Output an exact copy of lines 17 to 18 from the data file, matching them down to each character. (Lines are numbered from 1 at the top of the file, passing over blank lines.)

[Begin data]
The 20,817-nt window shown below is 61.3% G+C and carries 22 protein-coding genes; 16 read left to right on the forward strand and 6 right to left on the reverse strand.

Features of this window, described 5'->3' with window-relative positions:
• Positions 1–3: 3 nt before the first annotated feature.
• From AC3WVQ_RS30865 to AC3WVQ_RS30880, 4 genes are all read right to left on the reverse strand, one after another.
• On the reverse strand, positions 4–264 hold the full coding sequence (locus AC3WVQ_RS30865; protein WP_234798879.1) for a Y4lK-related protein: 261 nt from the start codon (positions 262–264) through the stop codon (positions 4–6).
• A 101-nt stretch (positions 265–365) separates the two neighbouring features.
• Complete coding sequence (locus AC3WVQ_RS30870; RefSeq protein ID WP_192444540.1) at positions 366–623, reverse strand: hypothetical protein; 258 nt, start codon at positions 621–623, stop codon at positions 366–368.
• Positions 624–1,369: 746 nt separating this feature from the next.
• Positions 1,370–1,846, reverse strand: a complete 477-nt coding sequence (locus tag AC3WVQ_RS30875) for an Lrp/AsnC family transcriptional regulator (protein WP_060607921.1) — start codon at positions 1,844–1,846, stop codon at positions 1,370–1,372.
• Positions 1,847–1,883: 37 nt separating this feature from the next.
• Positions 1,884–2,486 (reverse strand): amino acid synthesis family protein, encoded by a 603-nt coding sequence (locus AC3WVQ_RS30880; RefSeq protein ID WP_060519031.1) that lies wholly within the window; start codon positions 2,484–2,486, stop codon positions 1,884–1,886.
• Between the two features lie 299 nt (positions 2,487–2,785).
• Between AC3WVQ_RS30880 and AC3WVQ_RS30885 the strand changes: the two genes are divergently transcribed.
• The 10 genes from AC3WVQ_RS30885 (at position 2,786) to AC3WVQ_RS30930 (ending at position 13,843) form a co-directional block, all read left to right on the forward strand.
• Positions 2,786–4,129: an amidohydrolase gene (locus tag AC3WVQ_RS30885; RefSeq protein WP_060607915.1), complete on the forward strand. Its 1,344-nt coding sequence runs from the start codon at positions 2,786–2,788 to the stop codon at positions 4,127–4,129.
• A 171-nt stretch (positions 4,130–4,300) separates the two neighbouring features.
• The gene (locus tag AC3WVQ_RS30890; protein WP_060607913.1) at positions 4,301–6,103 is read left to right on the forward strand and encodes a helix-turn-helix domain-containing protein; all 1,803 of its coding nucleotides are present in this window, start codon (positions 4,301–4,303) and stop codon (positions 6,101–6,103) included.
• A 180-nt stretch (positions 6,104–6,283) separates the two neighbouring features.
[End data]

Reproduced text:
• The gene (locus tag AC3WVQ_RS30890; protein WP_060607913.1) at positions 4,301–6,103 is read left to right on the forward strand and encodes a helix-turn-helix domain-containing protein; all 1,803 of its coding nucleotides are present in this window, start codon (positions 4,301–4,303) and stop codon (positions 6,101–6,103) included.
• A 180-nt stretch (positions 6,104–6,283) separates the two neighbouring features.